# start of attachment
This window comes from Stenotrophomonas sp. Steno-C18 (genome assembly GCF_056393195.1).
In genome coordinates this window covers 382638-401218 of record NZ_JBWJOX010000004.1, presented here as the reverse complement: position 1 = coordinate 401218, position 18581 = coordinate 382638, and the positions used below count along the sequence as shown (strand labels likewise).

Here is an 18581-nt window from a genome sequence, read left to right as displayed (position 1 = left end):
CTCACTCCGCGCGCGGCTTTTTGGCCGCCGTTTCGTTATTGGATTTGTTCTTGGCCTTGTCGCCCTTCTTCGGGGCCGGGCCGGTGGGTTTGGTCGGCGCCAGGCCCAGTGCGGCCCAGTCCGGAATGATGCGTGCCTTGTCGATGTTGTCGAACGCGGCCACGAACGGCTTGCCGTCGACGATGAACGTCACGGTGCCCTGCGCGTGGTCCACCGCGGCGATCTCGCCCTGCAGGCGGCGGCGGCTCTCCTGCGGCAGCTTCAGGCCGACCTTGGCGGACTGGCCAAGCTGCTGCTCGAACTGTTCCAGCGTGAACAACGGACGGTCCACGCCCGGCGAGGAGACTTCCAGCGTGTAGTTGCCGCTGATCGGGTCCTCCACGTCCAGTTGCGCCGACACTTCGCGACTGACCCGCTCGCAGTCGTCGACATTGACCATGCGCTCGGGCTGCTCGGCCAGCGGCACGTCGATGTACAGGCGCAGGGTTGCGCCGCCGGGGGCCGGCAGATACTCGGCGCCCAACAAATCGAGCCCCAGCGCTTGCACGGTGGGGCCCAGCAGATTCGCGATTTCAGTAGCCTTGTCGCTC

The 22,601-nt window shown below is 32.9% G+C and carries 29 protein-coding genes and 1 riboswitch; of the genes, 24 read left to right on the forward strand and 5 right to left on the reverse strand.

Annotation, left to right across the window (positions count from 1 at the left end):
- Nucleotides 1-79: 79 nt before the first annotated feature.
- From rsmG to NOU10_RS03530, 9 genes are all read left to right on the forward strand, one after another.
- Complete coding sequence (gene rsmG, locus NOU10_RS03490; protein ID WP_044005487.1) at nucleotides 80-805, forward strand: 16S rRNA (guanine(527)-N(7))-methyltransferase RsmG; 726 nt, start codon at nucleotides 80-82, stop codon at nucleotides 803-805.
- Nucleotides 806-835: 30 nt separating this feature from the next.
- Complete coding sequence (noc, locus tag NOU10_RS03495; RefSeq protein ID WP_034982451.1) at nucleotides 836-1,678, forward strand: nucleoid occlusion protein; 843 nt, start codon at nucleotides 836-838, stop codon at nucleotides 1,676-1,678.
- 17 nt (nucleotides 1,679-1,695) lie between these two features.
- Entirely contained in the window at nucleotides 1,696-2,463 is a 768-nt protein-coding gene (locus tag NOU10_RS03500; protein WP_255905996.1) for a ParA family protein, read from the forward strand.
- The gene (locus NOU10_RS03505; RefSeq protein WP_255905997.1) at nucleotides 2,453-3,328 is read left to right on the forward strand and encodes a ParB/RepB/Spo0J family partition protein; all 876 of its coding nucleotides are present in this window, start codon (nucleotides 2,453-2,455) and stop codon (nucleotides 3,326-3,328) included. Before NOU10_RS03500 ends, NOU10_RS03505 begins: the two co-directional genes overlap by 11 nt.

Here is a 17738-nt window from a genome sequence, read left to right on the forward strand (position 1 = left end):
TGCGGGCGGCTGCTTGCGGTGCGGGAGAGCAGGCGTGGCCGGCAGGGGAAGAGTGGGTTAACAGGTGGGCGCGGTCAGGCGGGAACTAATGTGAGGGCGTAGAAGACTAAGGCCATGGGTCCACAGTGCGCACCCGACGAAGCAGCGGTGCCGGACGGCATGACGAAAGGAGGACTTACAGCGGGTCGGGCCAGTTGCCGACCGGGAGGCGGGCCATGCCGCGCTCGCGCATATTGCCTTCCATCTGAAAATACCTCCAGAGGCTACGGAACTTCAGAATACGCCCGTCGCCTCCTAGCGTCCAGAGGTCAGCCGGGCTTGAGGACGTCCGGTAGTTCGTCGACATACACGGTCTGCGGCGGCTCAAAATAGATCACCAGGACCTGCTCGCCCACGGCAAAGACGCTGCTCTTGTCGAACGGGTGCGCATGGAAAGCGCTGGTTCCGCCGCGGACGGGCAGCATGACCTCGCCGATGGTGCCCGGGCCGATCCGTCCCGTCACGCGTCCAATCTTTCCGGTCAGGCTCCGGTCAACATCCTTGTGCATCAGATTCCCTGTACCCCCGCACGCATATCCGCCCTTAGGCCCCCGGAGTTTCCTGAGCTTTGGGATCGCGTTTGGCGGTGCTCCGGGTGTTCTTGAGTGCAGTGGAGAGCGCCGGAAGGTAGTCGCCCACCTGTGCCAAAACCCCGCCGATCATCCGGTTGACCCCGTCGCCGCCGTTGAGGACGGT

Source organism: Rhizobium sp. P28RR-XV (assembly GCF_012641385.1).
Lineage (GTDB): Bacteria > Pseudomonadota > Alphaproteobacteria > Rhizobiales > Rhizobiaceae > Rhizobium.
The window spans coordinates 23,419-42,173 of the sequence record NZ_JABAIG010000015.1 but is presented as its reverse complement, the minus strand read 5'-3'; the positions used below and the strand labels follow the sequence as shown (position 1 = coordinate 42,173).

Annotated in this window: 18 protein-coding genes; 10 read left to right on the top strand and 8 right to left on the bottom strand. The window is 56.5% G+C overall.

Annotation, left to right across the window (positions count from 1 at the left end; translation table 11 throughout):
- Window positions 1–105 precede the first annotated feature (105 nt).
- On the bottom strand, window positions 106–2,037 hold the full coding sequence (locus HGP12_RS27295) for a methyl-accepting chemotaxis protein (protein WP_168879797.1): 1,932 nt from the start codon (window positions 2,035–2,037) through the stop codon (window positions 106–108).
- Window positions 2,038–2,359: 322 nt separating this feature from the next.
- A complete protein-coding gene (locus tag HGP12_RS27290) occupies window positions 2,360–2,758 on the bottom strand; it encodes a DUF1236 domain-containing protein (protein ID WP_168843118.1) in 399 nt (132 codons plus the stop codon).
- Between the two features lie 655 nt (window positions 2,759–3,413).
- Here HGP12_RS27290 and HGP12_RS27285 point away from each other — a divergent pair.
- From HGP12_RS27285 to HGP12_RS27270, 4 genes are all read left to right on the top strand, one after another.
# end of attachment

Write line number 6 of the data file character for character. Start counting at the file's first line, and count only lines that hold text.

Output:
Annotation, left to right across the window (positions count from 1 at the left end):